A Winter Leisure Reading Book Report

A winter lesisure book report compiled by Women’s Center Director, Jess Myers

The winter term is wrapping up and the “spring” semester (and winter storm Jonas) is right around the corner. I’m already mourning what I know will soon be the inevitable dry season of leisure reading which will be replaced by amazing Women’s Center events and programs (plus, let’s be honest, the last season of Parks and Rec is finally on Netflix and Leslie is calling my name). Before that, though, I thought I’d report out on my winter reading list.

tumblr_mk6q10mbcc1qdz2mfo4_250

I gave myself few rules to follow as I selected my books for the winter break. I purposely avoided the critical feminist textbooks I have on my reading list and did not seek out books with themes of sexual violence (I’m still recovering from last winter’s reading Roxane Gay’s An Untamed State. Amazing and heartbreaking.). I steered myself in the direction of “light” and “fun,” sought out stories with women positioned as critical characters, and kept to the intentional practice of reading books authored by women or people of color only. I’m already reflecting on the more intentional ways I’ll need to craft my next binge reading session. While most of my winter reads ended up on my list through recommendations from feminist and social justice-orientated friends or podcasts, the end result still produced a very white-centric cast of women authors. This is in contrast to last winter, when I sought out specific authors such as Gay and Chimamanda Ngozi Adichie, and took away a much more intersectional and global perspective through my reading. I’ve (re)learned it’s not good enough to just exclude white male authors when seeking out book recommendations if you’re really looking to expand your perspective beyond stories of whiteness and white supremacy.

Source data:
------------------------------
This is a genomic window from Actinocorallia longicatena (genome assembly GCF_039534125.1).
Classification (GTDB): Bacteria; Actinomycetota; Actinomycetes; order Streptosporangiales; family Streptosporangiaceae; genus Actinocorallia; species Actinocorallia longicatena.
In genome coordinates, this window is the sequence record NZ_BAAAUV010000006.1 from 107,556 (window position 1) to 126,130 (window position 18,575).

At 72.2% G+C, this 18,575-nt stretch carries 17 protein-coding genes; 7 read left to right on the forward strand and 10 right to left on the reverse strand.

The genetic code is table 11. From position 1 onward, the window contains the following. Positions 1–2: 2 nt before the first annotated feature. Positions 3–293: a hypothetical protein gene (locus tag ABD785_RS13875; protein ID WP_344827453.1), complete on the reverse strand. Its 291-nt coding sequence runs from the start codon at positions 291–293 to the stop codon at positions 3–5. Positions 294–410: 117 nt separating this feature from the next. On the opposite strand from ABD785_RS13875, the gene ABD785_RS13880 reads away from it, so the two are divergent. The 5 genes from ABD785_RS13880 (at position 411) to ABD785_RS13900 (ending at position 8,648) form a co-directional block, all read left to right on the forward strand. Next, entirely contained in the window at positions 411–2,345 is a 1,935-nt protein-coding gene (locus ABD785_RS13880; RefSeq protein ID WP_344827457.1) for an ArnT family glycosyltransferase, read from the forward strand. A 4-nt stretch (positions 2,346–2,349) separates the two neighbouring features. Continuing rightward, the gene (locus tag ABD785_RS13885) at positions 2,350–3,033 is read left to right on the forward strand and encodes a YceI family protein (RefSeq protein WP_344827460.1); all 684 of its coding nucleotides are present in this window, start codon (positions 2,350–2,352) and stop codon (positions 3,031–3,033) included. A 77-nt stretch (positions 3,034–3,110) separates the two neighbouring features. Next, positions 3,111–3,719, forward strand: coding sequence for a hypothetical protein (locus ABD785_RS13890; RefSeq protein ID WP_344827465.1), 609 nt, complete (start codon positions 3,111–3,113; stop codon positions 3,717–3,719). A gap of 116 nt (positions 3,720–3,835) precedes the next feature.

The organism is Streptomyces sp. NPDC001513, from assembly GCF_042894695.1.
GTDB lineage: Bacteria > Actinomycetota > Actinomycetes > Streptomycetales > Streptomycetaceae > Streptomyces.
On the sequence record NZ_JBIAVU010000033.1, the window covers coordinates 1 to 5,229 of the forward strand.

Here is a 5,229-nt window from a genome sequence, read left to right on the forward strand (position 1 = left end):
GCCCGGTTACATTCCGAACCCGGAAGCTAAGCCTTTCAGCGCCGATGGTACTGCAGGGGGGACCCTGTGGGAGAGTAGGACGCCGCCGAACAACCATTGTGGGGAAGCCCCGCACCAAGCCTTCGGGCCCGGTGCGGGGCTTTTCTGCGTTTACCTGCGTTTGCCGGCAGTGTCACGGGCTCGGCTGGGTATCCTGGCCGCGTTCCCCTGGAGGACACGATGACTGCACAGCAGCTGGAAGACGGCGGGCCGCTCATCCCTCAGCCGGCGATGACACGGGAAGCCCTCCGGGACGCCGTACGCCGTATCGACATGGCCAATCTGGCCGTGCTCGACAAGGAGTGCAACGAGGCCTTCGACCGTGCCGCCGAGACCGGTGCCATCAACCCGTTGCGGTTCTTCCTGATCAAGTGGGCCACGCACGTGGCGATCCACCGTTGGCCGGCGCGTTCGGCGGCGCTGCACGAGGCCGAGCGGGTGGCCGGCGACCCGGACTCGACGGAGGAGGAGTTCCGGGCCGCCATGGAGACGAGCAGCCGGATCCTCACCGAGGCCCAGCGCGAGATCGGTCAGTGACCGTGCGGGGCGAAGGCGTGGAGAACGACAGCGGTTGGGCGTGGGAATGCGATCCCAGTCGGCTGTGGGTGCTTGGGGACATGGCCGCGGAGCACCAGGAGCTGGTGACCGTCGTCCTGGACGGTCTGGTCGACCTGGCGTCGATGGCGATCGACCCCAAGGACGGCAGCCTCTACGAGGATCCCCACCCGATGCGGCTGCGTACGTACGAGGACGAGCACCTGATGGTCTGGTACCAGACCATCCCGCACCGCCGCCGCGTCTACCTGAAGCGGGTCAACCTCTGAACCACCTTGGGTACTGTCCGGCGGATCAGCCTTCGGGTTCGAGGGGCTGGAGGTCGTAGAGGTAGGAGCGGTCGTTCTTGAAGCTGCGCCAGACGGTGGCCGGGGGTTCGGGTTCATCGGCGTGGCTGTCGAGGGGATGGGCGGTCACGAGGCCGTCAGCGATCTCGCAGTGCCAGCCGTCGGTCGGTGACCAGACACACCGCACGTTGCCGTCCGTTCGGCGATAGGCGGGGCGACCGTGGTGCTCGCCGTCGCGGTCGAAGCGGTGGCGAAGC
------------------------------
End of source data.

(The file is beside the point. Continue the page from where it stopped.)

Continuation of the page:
So here’s my report (I’ve also included links for the full official summary of each book): Continue reading